What can Ireland learn from experiences of other countries in Europe regarding computational thinking in schools?

Currently, the integration of CT in formal and informal learning is a growing and very interesting trend in Europe and beyond. CT has become a buzzword that seems to promise the education of a new generation of children with a much deeper understanding of our digital world. However, in order to ensure equal opportunities and provide all children with the computer science skills they need to thrive in a digital society and economy, CT ought to be integrated in formal education. This will only deliver results if policy makers set out their vision and carefully define, plan and monitor their concrete implementation steps. In the recently published report1 on “Developing Computational Thinking in Compulsory Education” we outline 11 recommendations that policy makers can take into account to further ease the introduction of CT in schools across Europe.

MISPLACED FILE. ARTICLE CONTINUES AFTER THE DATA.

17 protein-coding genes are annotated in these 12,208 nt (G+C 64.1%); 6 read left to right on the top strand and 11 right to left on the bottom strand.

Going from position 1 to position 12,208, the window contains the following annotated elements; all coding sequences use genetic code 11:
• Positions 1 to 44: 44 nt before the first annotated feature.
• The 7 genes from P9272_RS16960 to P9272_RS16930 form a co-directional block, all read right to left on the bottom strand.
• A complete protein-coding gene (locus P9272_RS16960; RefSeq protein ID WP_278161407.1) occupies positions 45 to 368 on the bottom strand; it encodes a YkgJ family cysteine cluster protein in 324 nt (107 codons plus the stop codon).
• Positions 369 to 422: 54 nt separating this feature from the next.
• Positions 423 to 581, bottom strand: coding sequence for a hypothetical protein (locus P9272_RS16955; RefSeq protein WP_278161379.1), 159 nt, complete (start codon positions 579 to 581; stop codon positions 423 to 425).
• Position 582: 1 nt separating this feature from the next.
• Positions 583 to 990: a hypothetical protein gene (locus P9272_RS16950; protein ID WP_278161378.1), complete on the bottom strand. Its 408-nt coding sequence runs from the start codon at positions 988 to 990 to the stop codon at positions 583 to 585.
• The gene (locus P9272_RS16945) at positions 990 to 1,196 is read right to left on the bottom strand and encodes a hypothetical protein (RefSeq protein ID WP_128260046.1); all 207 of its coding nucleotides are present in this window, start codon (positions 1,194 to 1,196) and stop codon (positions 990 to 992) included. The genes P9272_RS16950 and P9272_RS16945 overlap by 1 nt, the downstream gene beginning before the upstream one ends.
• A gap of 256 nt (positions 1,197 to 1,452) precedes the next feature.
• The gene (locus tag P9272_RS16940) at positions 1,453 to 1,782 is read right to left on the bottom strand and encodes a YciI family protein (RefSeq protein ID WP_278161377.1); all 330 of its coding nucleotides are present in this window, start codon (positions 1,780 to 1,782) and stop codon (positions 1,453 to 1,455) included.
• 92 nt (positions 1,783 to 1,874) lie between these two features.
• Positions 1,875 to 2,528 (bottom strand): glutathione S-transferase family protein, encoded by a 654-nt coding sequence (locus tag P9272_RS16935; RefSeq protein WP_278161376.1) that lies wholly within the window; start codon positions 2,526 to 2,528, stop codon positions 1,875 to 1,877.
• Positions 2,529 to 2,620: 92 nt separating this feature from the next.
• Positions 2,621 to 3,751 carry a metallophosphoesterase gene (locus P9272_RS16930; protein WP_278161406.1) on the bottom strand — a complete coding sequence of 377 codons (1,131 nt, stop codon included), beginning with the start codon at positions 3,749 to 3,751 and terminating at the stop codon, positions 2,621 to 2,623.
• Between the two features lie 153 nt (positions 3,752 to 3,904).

Computational Thinking

1                   European Commission’s, Joint Research Centre Science for policy report, with CNR-ITD Genova and European Schoolnet.

Disclaimer: The views expressed in this interview are purely those of the interviewee and should not be regarded as the official position of the European Commission.

Youth Media Team


Project Showcase at the Leargas Forum


imageOne of the regular highlights of the Leargas Forum is the Project Showcase. This year, 14 projects in all were presented on work in progress or recently completed. These included some very detailed displays and demos.
Below is a quick walk-through of this part of the event. The Leargas project showcase gave a good insight into how groups and communities benefit from European supports. Here is a flavour of some of the projects showcasing on the day:

What’s Cooking in Europe?

This group from Our Lady of Fatima school in Wexford has an exciting cookbook of tradititional receipes from a number of European countries. The cookbook is the result of their Erasmus Plus partnership with France, Italy, Germany and Turkey and is planned to help everyone read the book with pictures and simple clear instructions. A great multicultural idea! Bon Appétit Our Lady Of Fatima!